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Microsoft Power Map for Excel is a three-dimensional (3-D) data visualization tool that lets you look at information in new ways. A power map lets you discover insights you might not see in traditional two-dimensional (2-D) tables and charts.

Power Map data on a 3-D globe

With Power Map, you can plot geographic and temporal data on a 3-D globe or custom map, show it over time, and create visual tours you can share with other people. You’ll want to use Power Map to:

  • Map data    Plot more than a million rows of data visually on Bing maps in 3-D format from an Excel table or Data Model in Excel.

  • Discover insights    Gain new understandings by viewing your data in geographic space and seeing time-stamped data change over time.

  • Share stories    Capture screenshots and build cinematic, guided video tours you can share broadly, engaging audiences like never before. Or export tours to video and share them that way as well.

You’ll find the Map button in the Tours group on the Insert tab of the Excel ribbon, as shown in this picture.

Map button on the Insert tab


  • If you can’t find this button in your version of Excel, go to I don't see the Power Map button in Excel.

  • If you have a subscription for Microsoft 365 Apps for enterprise, you have access to Power Map for Excel as part of the self-service business intelligence tools. Whenever any new Power Map features and performance enhancements are released, you'll get them as part of your subscription plan.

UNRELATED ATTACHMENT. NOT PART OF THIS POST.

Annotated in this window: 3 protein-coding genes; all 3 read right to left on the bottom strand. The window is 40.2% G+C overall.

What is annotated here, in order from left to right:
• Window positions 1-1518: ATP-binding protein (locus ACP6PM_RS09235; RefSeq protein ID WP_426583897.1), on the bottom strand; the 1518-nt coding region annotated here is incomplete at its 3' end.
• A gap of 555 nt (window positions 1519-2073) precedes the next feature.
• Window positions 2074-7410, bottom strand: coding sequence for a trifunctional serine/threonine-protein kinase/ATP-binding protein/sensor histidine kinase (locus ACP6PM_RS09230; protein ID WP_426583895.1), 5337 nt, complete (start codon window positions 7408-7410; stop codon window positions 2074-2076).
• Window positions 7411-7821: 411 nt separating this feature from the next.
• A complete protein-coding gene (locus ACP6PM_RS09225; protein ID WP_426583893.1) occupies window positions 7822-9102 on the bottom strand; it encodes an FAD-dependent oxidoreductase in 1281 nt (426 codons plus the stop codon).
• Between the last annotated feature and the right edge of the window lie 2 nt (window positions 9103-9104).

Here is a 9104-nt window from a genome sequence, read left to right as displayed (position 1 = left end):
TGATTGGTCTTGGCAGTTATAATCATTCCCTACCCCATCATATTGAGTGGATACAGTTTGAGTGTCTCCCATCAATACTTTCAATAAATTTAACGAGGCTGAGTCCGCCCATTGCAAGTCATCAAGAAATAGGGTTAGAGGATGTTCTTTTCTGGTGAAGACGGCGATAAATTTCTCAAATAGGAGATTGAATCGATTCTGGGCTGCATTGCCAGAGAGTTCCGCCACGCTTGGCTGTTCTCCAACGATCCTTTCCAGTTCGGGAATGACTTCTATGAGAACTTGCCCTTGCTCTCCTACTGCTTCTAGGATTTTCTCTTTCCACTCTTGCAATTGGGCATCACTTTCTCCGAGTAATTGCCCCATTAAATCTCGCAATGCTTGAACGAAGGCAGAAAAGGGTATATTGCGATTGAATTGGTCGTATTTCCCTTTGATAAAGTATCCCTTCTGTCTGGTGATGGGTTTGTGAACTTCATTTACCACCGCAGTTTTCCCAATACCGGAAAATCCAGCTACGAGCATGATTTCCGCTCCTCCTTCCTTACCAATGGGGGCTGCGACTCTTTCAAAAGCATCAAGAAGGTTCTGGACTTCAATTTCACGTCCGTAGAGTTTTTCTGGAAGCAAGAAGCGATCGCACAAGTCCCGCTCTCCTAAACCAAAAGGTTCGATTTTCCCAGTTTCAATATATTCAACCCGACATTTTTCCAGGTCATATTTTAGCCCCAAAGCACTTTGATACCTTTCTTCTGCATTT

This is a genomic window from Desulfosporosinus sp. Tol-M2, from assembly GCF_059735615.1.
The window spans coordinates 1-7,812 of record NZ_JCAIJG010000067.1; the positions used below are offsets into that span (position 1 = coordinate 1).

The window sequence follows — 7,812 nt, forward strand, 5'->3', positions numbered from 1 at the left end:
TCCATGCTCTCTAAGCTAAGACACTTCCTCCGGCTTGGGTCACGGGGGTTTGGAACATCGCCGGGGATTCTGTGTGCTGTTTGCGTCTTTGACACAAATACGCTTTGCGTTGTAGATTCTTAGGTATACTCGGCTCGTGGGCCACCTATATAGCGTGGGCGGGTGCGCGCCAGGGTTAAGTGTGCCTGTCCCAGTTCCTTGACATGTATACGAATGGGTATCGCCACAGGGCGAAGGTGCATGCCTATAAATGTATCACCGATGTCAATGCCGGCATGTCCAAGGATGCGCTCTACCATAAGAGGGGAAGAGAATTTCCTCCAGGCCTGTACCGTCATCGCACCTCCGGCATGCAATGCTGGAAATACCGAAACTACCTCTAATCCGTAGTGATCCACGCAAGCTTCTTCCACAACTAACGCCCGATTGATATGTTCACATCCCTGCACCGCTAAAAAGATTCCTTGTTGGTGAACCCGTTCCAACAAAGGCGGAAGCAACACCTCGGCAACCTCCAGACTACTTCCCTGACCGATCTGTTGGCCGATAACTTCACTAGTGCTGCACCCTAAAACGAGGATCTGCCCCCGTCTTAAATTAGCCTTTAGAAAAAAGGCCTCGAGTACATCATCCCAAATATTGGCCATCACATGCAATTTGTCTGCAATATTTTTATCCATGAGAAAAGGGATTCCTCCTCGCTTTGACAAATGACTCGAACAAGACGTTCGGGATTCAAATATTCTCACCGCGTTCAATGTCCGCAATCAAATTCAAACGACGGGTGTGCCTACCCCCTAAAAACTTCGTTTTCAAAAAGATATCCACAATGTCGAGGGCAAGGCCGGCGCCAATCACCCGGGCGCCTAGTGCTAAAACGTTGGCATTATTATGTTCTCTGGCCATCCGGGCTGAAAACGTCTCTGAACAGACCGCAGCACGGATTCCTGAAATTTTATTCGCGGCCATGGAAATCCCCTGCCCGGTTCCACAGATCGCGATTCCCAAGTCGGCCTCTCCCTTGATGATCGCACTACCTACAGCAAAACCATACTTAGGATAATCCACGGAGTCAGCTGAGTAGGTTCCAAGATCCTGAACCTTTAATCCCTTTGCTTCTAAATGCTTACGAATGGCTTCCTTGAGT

To learn about the Microsoft 365 subscription plans, see Explore Microsoft 365 ProPlus and Compare All Microsoft 365 for Business Plans.

  • If you previously installed a preview version of Power Map, you’ll temporarily have two Map buttons on the Insert tab: one in the Tours group and one in the Power Map group. Clicking the Map button in the Tours group enables the current version of Power Map and uninstalls any preview versions.

Create your first Power Map

When you have Excel data that has geographic properties in table format or in a Data Model—for example, rows and columns that have names of cities, states, counties, zip codes, countries/regions, or longitudes and latitudes—you’re ready to get started. Here’s how:

  1. In Excel, open a workbook that has the table or Data Model data you want to explore in Power Map.

    For information about preparing your data, see Prepare your data for Power Map.

    To see some example datasets, scroll down to the next section of this article.

  2. Click any cell in the table.

  3. Click Insert > Map. Clicking Map for the first time automatically enables Power Map.

    Power Map uses Bing to geocode your data based on its geographic properties. After a few seconds, the globe will appear next to the first screen of the Layer Pane.

  4. In the Layer Pane, verify that fields are mapped correctly and click the drop-down arrow of any incorrectly mapped fields to match them to the right geographic properties.

    For example, make sure that Zip Code is recognized as Zip in the drop-down box.

    Zip Code maps to Zip

  5. When Power Map plots the data, dots appear on the globe.

    Dots are shown on the globe

  6. Click Next to start aggregating and further visualizing your data on the map.

Explore sample datasets in Power Map

Our sample datasets are a great way to try out Power Map. Just download one of the following workbooks that already have the necessary geo-spatial entries you need to get started. Both the Dallas Utilities, and Food Inspections in Seattle downloads have time-stamped data, which allow you to view data over time.

Next steps for working with your data in Power Map

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